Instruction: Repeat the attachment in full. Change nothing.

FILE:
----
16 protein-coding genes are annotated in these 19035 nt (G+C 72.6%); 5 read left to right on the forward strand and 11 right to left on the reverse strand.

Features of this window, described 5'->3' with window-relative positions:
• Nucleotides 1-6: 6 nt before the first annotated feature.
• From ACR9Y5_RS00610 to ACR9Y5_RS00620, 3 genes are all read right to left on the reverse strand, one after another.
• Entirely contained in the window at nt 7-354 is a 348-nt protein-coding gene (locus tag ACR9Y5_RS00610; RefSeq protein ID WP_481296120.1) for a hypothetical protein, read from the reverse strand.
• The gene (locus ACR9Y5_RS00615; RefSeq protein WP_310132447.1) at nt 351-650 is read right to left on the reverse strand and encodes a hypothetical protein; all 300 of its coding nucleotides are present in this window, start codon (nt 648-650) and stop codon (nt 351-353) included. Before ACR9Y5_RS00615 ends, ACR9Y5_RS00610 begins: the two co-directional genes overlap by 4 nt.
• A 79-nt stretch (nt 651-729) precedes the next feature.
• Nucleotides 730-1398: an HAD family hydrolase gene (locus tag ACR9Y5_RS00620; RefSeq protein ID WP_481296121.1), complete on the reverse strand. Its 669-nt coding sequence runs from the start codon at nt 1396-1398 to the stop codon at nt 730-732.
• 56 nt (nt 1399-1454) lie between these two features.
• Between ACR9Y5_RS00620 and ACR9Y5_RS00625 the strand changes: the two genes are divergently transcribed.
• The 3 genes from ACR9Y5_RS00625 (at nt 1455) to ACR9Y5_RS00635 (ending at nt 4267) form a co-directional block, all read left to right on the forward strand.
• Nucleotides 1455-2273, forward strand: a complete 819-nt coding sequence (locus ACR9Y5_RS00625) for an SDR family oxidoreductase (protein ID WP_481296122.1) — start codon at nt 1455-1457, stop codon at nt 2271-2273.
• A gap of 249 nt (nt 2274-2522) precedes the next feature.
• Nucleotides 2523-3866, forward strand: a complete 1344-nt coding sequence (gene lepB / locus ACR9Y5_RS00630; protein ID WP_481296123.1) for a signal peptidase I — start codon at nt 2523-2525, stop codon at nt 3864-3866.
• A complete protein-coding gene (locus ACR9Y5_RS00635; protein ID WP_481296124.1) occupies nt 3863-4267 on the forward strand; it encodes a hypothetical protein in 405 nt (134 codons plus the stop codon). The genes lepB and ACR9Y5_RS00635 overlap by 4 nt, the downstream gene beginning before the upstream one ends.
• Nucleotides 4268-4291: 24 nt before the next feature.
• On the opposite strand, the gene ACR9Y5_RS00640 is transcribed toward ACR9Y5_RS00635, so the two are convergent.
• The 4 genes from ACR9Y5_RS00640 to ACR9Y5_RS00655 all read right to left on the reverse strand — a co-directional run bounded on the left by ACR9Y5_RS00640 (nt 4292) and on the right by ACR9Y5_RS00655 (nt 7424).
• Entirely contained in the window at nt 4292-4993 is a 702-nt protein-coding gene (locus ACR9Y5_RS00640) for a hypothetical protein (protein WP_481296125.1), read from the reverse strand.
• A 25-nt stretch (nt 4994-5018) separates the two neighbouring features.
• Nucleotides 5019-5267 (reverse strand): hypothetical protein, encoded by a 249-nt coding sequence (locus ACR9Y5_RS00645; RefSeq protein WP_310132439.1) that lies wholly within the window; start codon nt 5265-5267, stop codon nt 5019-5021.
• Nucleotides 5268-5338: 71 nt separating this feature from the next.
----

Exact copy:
16 protein-coding genes are annotated in these 19035 nt (G+C 72.6%); 5 read left to right on the forward strand and 11 right to left on the reverse strand.

Features of this window, described 5'->3' with window-relative positions:
• Nucleotides 1-6: 6 nt before the first annotated feature.
• From ACR9Y5_RS00610 to ACR9Y5_RS00620, 3 genes are all read right to left on the reverse strand, one after another.
• Entirely contained in the window at nt 7-354 is a 348-nt protein-coding gene (locus tag ACR9Y5_RS00610; RefSeq protein ID WP_481296120.1) for a hypothetical protein, read from the reverse strand.
• The gene (locus ACR9Y5_RS00615; RefSeq protein WP_310132447.1) at nt 351-650 is read right to left on the reverse strand and encodes a hypothetical protein; all 300 of its coding nucleotides are present in this window, start codon (nt 648-650) and stop codon (nt 351-353) included. Before ACR9Y5_RS00615 ends, ACR9Y5_RS00610 begins: the two co-directional genes overlap by 4 nt.
• A 79-nt stretch (nt 651-729) precedes the next feature.
• Nucleotides 730-1398: an HAD family hydrolase gene (locus tag ACR9Y5_RS00620; RefSeq protein ID WP_481296121.1), complete on the reverse strand. Its 669-nt coding sequence runs from the start codon at nt 1396-1398 to the stop codon at nt 730-732.
• 56 nt (nt 1399-1454) lie between these two features.
• Between ACR9Y5_RS00620 and ACR9Y5_RS00625 the strand changes: the two genes are divergently transcribed.
• The 3 genes from ACR9Y5_RS00625 (at nt 1455) to ACR9Y5_RS00635 (ending at nt 4267) form a co-directional block, all read left to right on the forward strand.
• Nucleotides 1455-2273, forward strand: a complete 819-nt coding sequence (locus ACR9Y5_RS00625) for an SDR family oxidoreductase (protein ID WP_481296122.1) — start codon at nt 1455-1457, stop codon at nt 2271-2273.
• A gap of 249 nt (nt 2274-2522) precedes the next feature.
• Nucleotides 2523-3866, forward strand: a complete 1344-nt coding sequence (gene lepB / locus ACR9Y5_RS00630; protein ID WP_481296123.1) for a signal peptidase I — start codon at nt 2523-2525, stop codon at nt 3864-3866.
• A complete protein-coding gene (locus ACR9Y5_RS00635; protein ID WP_481296124.1) occupies nt 3863-4267 on the forward strand; it encodes a hypothetical protein in 405 nt (134 codons plus the stop codon). The genes lepB and ACR9Y5_RS00635 overlap by 4 nt, the downstream gene beginning before the upstream one ends.
• Nucleotides 4268-4291: 24 nt before the next feature.
• On the opposite strand, the gene ACR9Y5_RS00640 is transcribed toward ACR9Y5_RS00635, so the two are convergent.
• The 4 genes from ACR9Y5_RS00640 to ACR9Y5_RS00655 all read right to left on the reverse strand — a co-directional run bounded on the left by ACR9Y5_RS00640 (nt 4292) and on the right by ACR9Y5_RS00655 (nt 7424).
• Entirely contained in the window at nt 4292-4993 is a 702-nt protein-coding gene (locus ACR9Y5_RS00640) for a hypothetical protein (protein WP_481296125.1), read from the reverse strand.
• A 25-nt stretch (nt 4994-5018) separates the two neighbouring features.
• Nucleotides 5019-5267 (reverse strand): hypothetical protein, encoded by a 249-nt coding sequence (locus ACR9Y5_RS00645; RefSeq protein WP_310132439.1) that lies wholly within the window; start codon nt 5265-5267, stop codon nt 5019-5021.
• Nucleotides 5268-5338: 71 nt separating this feature from the next.